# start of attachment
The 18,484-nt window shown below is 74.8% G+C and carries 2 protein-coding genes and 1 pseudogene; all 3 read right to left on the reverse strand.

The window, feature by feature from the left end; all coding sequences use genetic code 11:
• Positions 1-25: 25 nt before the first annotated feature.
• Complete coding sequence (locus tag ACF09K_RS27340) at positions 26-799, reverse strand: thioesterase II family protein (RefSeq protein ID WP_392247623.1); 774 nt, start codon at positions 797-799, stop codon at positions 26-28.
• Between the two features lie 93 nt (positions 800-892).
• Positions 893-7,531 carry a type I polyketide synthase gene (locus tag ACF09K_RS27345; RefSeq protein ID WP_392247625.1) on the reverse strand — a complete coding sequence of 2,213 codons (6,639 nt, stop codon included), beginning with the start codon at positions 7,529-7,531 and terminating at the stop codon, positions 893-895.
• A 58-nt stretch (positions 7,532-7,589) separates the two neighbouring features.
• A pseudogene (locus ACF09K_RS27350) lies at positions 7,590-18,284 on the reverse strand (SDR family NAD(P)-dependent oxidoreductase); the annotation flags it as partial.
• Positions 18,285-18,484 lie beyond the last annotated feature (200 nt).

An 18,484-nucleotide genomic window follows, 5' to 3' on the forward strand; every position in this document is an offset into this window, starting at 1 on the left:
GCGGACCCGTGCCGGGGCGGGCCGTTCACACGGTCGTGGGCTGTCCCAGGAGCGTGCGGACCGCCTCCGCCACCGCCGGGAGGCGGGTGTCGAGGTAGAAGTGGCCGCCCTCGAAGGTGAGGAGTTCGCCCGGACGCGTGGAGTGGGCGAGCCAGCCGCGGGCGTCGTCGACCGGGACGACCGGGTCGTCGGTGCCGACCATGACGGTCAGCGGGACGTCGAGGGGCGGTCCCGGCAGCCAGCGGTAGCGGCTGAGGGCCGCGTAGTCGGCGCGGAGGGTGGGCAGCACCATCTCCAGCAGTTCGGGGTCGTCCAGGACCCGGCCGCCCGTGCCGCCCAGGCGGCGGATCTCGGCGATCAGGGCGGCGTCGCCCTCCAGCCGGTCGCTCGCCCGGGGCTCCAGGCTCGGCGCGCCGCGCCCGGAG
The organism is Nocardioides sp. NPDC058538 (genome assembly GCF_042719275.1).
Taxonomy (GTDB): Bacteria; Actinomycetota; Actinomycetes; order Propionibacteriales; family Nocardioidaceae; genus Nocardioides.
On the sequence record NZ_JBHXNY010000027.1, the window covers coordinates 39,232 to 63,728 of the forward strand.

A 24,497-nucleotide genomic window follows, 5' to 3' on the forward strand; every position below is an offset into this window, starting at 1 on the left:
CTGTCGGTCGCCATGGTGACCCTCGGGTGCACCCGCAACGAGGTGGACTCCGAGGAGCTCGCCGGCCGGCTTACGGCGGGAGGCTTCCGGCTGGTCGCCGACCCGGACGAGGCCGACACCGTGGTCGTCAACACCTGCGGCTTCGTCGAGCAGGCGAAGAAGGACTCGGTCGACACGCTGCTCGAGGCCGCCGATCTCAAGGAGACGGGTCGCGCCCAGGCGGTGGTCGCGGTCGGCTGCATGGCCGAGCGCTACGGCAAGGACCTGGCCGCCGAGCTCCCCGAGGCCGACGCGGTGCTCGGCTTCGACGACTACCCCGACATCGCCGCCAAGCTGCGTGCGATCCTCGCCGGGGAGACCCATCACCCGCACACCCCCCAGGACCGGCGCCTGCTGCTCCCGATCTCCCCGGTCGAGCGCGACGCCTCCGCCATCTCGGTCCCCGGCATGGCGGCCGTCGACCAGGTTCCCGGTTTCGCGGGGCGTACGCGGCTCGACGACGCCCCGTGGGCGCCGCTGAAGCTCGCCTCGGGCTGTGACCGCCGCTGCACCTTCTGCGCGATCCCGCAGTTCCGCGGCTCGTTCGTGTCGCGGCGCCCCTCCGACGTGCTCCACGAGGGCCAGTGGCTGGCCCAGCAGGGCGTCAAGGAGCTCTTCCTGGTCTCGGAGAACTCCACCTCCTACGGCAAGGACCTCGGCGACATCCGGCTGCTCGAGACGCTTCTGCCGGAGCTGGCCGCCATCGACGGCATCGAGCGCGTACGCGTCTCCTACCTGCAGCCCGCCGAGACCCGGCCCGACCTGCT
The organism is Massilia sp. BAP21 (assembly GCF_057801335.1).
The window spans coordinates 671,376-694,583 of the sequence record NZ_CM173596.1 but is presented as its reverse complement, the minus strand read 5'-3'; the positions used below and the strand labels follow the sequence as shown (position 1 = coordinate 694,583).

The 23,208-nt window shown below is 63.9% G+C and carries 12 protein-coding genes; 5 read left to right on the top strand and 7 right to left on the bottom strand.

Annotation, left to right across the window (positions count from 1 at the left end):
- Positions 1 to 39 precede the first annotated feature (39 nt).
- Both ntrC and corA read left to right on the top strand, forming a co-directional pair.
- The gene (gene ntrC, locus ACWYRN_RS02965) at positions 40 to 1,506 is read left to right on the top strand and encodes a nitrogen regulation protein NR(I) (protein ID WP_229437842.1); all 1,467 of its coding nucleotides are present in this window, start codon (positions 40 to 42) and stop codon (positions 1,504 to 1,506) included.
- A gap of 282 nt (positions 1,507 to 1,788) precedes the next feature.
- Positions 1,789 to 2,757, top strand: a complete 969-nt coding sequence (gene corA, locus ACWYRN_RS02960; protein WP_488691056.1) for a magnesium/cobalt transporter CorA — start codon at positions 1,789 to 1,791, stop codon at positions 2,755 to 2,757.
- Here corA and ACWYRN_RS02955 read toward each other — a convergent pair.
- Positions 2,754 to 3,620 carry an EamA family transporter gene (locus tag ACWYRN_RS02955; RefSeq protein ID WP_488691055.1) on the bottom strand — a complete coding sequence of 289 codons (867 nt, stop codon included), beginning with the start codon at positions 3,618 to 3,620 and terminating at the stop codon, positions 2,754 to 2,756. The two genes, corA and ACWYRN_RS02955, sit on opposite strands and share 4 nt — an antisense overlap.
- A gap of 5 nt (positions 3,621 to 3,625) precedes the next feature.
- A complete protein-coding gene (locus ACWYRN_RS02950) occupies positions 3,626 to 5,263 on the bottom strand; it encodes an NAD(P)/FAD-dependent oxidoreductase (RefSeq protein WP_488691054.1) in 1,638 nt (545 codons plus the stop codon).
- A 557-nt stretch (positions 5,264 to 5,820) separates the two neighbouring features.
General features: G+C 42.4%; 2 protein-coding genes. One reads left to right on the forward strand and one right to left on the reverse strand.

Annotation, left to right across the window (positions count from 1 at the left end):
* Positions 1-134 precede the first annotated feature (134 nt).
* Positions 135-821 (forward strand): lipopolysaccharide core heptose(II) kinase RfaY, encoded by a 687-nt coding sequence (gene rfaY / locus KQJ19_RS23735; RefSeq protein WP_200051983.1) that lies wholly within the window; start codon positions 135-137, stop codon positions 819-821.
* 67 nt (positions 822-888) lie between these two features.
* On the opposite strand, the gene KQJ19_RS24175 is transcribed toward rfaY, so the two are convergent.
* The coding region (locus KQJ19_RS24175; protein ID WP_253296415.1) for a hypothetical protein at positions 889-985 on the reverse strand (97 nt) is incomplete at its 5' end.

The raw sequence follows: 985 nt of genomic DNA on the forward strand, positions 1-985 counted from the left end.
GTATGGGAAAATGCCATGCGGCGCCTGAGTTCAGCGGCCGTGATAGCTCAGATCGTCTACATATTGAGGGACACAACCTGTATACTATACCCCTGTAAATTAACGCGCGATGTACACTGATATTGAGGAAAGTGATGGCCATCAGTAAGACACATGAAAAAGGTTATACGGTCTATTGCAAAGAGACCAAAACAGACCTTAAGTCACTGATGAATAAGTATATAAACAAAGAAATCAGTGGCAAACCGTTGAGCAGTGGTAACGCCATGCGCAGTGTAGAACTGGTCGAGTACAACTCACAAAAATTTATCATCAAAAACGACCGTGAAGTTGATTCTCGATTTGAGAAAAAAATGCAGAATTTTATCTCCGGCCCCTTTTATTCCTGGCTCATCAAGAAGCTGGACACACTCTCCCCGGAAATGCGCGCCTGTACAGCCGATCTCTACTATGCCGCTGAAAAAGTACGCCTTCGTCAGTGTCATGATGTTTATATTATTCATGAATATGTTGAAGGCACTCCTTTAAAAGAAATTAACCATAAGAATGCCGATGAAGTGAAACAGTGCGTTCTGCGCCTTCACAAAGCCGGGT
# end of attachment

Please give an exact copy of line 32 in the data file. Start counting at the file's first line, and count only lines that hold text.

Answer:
Annotation, left to right across the window (positions count from 1 at the left end):